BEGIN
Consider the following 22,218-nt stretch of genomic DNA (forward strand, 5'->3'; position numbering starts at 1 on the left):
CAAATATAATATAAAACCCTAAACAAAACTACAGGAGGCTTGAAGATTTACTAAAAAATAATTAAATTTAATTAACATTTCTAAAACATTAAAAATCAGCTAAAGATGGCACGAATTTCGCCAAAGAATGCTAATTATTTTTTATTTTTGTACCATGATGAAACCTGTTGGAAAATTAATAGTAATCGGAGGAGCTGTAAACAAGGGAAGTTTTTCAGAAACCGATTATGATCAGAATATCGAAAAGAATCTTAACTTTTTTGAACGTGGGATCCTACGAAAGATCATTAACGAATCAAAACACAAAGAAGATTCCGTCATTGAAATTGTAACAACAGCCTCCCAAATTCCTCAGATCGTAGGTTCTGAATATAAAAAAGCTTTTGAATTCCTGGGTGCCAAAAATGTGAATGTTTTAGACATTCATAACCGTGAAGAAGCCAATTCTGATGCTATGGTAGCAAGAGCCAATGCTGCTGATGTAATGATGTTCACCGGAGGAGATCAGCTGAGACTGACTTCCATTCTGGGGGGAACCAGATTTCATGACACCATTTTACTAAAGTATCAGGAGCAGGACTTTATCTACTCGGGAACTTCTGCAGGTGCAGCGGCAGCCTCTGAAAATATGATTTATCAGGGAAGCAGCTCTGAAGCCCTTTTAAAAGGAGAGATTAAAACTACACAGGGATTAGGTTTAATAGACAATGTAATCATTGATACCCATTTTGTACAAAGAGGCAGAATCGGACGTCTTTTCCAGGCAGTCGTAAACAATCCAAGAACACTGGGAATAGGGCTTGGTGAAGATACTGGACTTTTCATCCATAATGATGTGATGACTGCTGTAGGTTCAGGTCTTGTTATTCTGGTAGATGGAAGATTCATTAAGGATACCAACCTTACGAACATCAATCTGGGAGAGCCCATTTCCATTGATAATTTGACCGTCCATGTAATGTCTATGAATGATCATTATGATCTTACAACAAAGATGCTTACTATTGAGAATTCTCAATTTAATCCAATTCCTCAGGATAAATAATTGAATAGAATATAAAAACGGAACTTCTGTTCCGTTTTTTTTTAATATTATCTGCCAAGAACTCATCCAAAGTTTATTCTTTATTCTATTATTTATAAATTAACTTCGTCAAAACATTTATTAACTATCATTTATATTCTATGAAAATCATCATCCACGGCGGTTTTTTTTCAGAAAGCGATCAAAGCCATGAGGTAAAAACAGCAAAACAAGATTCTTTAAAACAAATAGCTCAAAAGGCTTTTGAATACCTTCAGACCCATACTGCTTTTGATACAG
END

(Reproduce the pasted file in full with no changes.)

Consider the following 22,218-nt stretch of genomic DNA (forward strand, 5'->3'; position numbering starts at 1 on the left):
CAAATATAATATAAAACCCTAAACAAAACTACAGGAGGCTTGAAGATTTACTAAAAAATAATTAAATTTAATTAACATTTCTAAAACATTAAAAATCAGCTAAAGATGGCACGAATTTCGCCAAAGAATGCTAATTATTTTTTATTTTTGTACCATGATGAAACCTGTTGGAAAATTAATAGTAATCGGAGGAGCTGTAAACAAGGGAAGTTTTTCAGAAACCGATTATGATCAGAATATCGAAAAGAATCTTAACTTTTTTGAACGTGGGATCCTACGAAAGATCATTAACGAATCAAAACACAAAGAAGATTCCGTCATTGAAATTGTAACAACAGCCTCCCAAATTCCTCAGATCGTAGGTTCTGAATATAAAAAAGCTTTTGAATTCCTGGGTGCCAAAAATGTGAATGTTTTAGACATTCATAACCGTGAAGAAGCCAATTCTGATGCTATGGTAGCAAGAGCCAATGCTGCTGATGTAATGATGTTCACCGGAGGAGATCAGCTGAGACTGACTTCCATTCTGGGGGGAACCAGATTTCATGACACCATTTTACTAAAGTATCAGGAGCAGGACTTTATCTACTCGGGAACTTCTGCAGGTGCAGCGGCAGCCTCTGAAAATATGATTTATCAGGGAAGCAGCTCTGAAGCCCTTTTAAAAGGAGAGATTAAAACTACACAGGGATTAGGTTTAATAGACAATGTAATCATTGATACCCATTTTGTACAAAGAGGCAGAATCGGACGTCTTTTCCAGGCAGTCGTAAACAATCCAAGAACACTGGGAATAGGGCTTGGTGAAGATACTGGACTTTTCATCCATAATGATGTGATGACTGCTGTAGGTTCAGGTCTTGTTATTCTGGTAGATGGAAGATTCATTAAGGATACCAACCTTACGAACATCAATCTGGGAGAGCCCATTTCCATTGATAATTTGACCGTCCATGTAATGTCTATGAATGATCATTATGATCTTACAACAAAGATGCTTACTATTGAGAATTCTCAATTTAATCCAATTCCTCAGGATAAATAATTGAATAGAATATAAAAACGGAACTTCTGTTCCGTTTTTTTTTAATATTATCTGCCAAGAACTCATCCAAAGTTTATTCTTTATTCTATTATTTATAAATTAACTTCGTCAAAACATTTATTAACTATCATTTATATTCTATGAAAATCATCATCCACGGCGGTTTTTTTTCAGAAAGCGATCAAAGCCATGAGGTAAAAACAGCAAAACAAGATTCTTTAAAACAAATAGCTCAAAAGGCTTTTGAATACCTTCAGACCCATACTGCTTTTGATACAG